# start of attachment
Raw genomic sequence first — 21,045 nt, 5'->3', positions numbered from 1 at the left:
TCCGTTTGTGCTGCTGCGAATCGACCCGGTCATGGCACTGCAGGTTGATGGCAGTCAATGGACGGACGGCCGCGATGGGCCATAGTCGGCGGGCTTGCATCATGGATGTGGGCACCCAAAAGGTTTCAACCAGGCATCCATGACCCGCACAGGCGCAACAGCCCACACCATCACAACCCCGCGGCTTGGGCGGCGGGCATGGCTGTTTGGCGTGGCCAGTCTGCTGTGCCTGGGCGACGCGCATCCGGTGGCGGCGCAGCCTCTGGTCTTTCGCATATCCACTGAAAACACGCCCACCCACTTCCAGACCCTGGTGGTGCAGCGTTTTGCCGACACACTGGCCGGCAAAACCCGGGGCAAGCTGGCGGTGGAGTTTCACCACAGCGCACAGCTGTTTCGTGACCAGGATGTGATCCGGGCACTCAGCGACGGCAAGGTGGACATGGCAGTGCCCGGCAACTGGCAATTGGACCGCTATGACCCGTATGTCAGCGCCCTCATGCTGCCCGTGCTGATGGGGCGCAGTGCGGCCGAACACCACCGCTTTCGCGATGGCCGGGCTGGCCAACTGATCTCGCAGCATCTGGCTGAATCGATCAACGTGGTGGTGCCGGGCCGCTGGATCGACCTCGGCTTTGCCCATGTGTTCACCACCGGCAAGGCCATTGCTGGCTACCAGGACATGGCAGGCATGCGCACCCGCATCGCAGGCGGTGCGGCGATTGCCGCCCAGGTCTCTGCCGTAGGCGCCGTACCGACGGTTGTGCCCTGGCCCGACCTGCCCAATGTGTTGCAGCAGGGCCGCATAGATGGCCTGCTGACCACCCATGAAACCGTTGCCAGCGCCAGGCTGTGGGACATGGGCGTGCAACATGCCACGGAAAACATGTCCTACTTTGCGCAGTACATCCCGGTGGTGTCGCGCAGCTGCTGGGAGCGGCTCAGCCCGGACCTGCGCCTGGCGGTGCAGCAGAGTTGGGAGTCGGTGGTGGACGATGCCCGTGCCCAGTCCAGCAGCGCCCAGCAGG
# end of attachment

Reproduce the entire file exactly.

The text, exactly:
Raw genomic sequence first — 21,045 nt, 5'->3', positions numbered from 1 at the left:
TCCGTTTGTGCTGCTGCGAATCGACCCGGTCATGGCACTGCAGGTTGATGGCAGTCAATGGACGGACGGCCGCGATGGGCCATAGTCGGCGGGCTTGCATCATGGATGTGGGCACCCAAAAGGTTTCAACCAGGCATCCATGACCCGCACAGGCGCAACAGCCCACACCATCACAACCCCGCGGCTTGGGCGGCGGGCATGGCTGTTTGGCGTGGCCAGTCTGCTGTGCCTGGGCGACGCGCATCCGGTGGCGGCGCAGCCTCTGGTCTTTCGCATATCCACTGAAAACACGCCCACCCACTTCCAGACCCTGGTGGTGCAGCGTTTTGCCGACACACTGGCCGGCAAAACCCGGGGCAAGCTGGCGGTGGAGTTTCACCACAGCGCACAGCTGTTTCGTGACCAGGATGTGATCCGGGCACTCAGCGACGGCAAGGTGGACATGGCAGTGCCCGGCAACTGGCAATTGGACCGCTATGACCCGTATGTCAGCGCCCTCATGCTGCCCGTGCTGATGGGGCGCAGTGCGGCCGAACACCACCGCTTTCGCGATGGCCGGGCTGGCCAACTGATCTCGCAGCATCTGGCTGAATCGATCAACGTGGTGGTGCCGGGCCGCTGGATCGACCTCGGCTTTGCCCATGTGTTCACCACCGGCAAGGCCATTGCTGGCTACCAGGACATGGCAGGCATGCGCACCCGCATCGCAGGCGGTGCGGCGATTGCCGCCCAGGTCTCTGCCGTAGGCGCCGTACCGACGGTTGTGCCCTGGCCCGACCTGCCCAATGTGTTGCAGCAGGGCCGCATAGATGGCCTGCTGACCACCCATGAAACCGTTGCCAGCGCCAGGCTGTGGGACATGGGCGTGCAACATGCCACGGAAAACATGTCCTACTTTGCGCAGTACATCCCGGTGGTGTCGCGCAGCTGCTGGGAGCGGCTCAGCCCGGACCTGCGCCTGGCGGTGCAGCAGAGTTGGGAGTCGGTGGTGGACGATGCCCGTGCCCAGTCCAGCAGCGCCCAGCAGG